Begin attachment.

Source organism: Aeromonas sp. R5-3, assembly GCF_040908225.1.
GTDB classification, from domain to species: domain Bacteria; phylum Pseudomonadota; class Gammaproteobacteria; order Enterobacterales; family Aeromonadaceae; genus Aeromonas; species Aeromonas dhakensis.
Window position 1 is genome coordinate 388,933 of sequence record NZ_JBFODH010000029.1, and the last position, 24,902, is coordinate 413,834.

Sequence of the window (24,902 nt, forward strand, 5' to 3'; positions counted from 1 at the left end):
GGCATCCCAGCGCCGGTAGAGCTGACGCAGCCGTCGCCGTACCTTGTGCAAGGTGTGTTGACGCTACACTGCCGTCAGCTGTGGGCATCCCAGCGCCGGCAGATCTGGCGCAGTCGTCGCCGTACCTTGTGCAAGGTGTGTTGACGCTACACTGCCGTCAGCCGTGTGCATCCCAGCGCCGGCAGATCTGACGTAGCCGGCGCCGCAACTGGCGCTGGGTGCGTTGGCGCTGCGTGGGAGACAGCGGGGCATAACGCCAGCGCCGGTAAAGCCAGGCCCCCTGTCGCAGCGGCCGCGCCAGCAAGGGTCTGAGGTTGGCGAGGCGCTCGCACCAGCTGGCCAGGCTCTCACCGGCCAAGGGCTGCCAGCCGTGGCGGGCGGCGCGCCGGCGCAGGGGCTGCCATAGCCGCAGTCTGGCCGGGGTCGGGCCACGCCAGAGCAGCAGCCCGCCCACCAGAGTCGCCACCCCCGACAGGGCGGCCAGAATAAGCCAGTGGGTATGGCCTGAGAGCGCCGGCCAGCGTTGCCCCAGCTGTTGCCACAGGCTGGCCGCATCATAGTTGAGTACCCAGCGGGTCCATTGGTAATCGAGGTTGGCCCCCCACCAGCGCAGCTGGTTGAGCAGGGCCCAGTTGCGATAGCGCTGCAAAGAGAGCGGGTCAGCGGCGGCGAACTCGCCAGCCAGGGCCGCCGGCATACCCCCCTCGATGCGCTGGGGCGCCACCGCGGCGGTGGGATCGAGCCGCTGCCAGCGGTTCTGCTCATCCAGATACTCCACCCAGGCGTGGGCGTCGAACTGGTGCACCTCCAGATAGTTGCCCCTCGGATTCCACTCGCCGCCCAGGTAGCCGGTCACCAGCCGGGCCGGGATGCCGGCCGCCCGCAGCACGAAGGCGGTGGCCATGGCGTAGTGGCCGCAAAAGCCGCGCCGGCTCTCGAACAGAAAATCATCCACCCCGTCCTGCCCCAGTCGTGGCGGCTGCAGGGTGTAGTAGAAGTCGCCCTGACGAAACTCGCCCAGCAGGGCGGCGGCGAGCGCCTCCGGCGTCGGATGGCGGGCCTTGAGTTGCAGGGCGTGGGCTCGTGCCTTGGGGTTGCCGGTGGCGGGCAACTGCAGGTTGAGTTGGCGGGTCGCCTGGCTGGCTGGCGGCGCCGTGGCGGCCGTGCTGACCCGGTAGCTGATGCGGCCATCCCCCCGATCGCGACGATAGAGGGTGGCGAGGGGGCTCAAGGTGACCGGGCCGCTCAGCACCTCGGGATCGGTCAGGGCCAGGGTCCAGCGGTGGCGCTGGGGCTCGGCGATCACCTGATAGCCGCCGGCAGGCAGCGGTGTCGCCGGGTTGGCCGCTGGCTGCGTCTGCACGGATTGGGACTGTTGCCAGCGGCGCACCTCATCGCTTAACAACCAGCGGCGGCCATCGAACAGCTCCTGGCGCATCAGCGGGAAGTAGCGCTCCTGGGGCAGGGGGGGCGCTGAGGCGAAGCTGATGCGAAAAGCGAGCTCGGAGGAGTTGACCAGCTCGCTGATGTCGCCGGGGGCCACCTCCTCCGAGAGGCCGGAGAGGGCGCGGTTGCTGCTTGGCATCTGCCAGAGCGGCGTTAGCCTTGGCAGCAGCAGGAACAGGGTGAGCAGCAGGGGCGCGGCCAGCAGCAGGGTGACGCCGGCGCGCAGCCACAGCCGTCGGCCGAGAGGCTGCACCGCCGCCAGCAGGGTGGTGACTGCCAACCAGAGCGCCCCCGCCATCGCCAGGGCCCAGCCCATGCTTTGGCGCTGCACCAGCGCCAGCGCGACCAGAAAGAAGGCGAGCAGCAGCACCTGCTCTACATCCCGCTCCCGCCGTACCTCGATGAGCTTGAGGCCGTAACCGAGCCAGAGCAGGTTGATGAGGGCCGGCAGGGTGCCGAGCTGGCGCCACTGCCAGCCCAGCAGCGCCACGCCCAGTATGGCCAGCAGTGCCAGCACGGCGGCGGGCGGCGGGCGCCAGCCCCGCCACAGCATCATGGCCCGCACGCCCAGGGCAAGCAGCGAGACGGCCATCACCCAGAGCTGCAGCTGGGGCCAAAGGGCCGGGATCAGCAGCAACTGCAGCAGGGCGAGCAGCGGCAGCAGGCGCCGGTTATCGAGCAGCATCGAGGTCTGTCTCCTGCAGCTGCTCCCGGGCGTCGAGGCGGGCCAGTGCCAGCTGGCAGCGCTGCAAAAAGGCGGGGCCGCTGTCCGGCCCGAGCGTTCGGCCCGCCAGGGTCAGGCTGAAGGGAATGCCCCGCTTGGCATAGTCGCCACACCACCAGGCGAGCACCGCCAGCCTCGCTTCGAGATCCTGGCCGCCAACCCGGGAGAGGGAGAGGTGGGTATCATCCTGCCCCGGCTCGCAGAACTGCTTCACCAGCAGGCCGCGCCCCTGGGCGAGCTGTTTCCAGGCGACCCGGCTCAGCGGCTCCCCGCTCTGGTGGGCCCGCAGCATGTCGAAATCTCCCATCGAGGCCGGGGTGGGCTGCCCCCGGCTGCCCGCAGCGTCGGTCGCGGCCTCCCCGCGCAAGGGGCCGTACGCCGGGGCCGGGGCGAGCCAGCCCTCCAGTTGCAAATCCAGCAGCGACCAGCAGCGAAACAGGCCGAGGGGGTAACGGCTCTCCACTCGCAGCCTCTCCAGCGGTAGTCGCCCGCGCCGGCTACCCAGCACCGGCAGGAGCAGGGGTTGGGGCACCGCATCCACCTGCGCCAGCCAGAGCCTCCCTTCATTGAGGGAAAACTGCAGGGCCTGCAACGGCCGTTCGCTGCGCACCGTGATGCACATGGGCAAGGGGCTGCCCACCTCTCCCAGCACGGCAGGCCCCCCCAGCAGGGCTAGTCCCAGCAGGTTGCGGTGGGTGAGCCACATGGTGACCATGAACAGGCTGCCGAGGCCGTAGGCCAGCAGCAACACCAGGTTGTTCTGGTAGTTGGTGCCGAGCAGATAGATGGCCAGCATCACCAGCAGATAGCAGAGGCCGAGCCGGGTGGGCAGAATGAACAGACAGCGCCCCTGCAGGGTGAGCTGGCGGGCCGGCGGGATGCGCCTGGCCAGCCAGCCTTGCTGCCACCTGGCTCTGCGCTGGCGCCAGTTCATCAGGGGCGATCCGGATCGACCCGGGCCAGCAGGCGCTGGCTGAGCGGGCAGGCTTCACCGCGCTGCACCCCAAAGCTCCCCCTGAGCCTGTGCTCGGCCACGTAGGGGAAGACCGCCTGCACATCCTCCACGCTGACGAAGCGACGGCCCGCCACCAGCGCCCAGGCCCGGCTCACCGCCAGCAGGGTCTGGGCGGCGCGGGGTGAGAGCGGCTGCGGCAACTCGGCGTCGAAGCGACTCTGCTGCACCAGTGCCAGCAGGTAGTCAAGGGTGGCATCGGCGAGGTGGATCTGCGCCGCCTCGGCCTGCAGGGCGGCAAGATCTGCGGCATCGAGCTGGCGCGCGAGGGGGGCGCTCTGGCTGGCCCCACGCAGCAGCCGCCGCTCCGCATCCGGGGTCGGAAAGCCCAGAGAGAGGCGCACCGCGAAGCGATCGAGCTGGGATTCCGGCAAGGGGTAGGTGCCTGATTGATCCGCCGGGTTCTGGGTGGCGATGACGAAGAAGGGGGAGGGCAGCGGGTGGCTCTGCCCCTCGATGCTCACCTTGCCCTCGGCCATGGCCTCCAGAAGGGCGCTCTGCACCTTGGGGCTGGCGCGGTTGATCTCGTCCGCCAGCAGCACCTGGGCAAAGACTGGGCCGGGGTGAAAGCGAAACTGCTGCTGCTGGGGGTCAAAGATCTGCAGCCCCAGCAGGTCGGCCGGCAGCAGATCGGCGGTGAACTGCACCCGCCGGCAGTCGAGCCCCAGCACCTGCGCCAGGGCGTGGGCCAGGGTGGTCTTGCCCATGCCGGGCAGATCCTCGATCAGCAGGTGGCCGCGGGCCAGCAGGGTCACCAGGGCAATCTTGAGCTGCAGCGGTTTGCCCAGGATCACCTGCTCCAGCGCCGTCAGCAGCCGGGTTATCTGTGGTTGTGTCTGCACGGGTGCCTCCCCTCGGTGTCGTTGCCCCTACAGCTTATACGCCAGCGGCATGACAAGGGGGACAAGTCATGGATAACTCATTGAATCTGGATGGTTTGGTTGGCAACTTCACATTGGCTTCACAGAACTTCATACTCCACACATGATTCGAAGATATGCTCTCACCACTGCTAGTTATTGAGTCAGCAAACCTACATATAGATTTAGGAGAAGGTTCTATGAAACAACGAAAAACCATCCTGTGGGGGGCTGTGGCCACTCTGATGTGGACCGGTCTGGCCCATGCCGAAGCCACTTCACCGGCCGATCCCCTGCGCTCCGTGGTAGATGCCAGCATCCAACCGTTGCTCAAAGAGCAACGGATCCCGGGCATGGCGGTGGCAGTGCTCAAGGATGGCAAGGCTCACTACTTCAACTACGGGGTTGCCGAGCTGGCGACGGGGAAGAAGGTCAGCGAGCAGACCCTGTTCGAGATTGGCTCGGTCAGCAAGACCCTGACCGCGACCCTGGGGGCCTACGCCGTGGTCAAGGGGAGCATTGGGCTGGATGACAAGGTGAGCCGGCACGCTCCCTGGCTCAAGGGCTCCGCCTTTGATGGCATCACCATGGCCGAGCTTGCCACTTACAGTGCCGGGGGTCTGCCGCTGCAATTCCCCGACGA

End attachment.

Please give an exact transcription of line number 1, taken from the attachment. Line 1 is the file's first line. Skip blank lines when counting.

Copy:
Source organism: Aeromonas sp. R5-3, assembly GCF_040908225.1.